As Carly Lewis-Oduntan writes in her article, ‘When Christmas Dinner Comes with a Side of Rice and Peas,’ a British and Caribbean Christmas food fusion might encompass roast turkey accompanied with rice and peas. Derived from Akan cuisine, variations of rice and bean dishes have been a staple of Caribbean diets for centuries. During the era of slavery, enslaved peoples in the English-Speaking Caribbean subsisted on their provision ground harvests (small plots of land where anything from yams to beans were grown), which have profoundly shaped the ingredients, processes and tastes that remain central to Caribbean cuisine. Ripening just in time for Christmas, the perennial Gungo pea is an ‘essential part of the Christmas Day menu’, replacing the often-used kidney bean in rice and peas.
The Proof is in the Pudding
The Caribbean Christmas cake or pudding is the product of months (or even years) of rum soaking. Atop of kitchen cupboards you might spot dried fruit soaking in deep amber jars of rum, in preparation for baking the spiced, boozy and dense Christmas cake. From the sugar grown and harvested on plantations, to the by-product of sugar (rum is made from molasses which is produced when sugarcane is refined) and regionally grown spices like nutmeg, Christmas pudding is an example of the region’s history melding together.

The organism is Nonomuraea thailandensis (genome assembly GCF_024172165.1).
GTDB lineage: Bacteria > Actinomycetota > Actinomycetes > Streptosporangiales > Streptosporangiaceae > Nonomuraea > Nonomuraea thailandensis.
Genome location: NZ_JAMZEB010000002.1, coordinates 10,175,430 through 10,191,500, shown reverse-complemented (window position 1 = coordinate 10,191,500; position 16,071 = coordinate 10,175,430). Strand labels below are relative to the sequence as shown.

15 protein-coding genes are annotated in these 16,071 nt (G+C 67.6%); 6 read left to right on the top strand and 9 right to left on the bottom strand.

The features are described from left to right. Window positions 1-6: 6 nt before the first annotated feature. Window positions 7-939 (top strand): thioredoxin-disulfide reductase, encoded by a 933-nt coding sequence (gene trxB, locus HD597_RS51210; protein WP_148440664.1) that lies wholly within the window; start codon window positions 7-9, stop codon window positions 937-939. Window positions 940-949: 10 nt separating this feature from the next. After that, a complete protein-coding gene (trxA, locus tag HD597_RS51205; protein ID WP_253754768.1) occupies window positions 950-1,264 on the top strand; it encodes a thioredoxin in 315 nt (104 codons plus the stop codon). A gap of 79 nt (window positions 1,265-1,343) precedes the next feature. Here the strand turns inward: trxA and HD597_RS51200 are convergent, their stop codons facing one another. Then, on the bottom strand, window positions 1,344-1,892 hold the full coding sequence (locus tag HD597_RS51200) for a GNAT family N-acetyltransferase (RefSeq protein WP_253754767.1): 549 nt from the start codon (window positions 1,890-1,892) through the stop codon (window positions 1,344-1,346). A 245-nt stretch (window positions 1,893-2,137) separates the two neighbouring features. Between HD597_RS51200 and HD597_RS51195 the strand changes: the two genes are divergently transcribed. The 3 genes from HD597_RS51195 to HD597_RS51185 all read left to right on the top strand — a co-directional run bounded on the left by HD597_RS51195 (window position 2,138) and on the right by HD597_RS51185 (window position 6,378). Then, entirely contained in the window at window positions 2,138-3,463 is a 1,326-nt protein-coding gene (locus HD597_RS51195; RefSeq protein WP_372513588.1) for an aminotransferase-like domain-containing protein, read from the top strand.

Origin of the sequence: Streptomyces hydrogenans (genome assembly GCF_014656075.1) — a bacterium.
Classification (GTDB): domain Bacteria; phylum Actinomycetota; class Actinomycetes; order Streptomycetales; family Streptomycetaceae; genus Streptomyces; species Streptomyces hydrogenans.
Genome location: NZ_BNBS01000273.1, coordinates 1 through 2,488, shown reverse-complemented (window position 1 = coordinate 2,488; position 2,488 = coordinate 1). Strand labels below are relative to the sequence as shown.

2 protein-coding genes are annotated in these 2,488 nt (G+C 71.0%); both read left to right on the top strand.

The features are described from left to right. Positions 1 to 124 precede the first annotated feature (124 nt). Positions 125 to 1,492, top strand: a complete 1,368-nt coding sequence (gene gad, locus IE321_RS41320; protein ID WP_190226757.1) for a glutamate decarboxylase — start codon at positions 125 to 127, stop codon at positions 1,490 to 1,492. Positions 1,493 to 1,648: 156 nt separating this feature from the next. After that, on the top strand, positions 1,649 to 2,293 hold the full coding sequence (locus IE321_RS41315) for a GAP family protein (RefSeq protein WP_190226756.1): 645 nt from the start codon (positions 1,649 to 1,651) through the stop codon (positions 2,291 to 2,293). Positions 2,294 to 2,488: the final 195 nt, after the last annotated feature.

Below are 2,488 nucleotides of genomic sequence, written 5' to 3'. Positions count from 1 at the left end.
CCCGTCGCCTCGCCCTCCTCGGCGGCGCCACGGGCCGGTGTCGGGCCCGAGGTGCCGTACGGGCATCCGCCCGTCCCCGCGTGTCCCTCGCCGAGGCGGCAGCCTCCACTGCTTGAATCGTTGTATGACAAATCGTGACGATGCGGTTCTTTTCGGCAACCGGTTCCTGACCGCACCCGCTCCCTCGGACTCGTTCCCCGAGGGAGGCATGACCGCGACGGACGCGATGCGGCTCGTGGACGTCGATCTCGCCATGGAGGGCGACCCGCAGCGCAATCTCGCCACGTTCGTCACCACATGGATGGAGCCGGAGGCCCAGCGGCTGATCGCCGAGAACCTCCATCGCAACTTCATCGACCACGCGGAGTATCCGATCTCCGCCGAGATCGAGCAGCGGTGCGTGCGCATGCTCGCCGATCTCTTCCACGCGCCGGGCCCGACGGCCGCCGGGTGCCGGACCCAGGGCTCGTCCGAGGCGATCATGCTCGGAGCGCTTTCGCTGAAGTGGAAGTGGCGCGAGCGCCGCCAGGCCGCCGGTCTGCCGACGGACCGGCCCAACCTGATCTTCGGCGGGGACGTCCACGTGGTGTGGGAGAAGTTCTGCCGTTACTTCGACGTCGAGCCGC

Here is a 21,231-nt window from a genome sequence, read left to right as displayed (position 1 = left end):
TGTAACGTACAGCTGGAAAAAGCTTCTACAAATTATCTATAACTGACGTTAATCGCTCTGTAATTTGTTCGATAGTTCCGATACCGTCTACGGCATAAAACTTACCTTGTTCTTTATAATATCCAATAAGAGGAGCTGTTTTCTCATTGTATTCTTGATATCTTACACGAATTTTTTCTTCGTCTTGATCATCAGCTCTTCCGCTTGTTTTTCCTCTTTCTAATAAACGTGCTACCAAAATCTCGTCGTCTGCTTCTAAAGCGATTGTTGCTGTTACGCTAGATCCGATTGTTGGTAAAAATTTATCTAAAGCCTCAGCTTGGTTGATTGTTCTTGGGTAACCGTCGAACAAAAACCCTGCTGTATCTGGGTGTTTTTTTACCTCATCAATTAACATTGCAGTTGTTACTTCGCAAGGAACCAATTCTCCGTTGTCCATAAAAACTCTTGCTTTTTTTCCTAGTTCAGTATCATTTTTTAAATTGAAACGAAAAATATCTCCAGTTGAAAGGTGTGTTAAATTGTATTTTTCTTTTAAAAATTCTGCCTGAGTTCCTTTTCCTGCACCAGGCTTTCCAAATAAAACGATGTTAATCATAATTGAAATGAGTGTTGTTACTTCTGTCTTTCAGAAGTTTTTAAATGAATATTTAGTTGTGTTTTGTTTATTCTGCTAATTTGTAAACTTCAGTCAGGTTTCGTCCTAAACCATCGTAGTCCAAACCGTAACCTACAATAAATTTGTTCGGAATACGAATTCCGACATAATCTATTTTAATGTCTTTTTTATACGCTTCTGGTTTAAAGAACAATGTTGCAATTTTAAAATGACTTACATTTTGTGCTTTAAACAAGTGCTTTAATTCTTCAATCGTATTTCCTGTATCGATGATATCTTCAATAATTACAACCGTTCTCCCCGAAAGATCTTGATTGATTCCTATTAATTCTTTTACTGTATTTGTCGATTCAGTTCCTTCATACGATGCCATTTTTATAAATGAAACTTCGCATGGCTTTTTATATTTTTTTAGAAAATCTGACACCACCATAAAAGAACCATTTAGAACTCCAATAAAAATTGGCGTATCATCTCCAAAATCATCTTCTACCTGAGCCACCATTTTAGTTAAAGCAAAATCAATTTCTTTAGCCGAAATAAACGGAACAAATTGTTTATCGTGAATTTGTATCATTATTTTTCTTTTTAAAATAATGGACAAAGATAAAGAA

A drink with that?
How about a deep red glass of tart, sweet and cool sorrel drink, made from an infusion of fresh or dried sorrel. The Jamaican name for hibiscus, B. W. Higman cites sorrel as arriving during in the eighteenth century, from Africa. Planted in August, the sorrel plant is harvested in December and January, hence, its Christmas association. The refreshing drink is made by steeping sorrel in water for two days with ginger, cloves, orange peel, rum or wine. These classic Christmas flavours encompass Britain’s colonial history and the far-reaching impact of the Spice Trade.
I hope this has whet your appetite for a Merry Christmas and has maybe even inspired you to test out one of these recipes – please get in touch if you do!
In 2021, we will be launching an exciting project that seeks to re-interpret, locate and co-create more sources on the history of Caribbean food, spanning from colonial materials, to post-independence and contemporary sources. We will need your input and participation … so watch this space and have a relaxing winter break.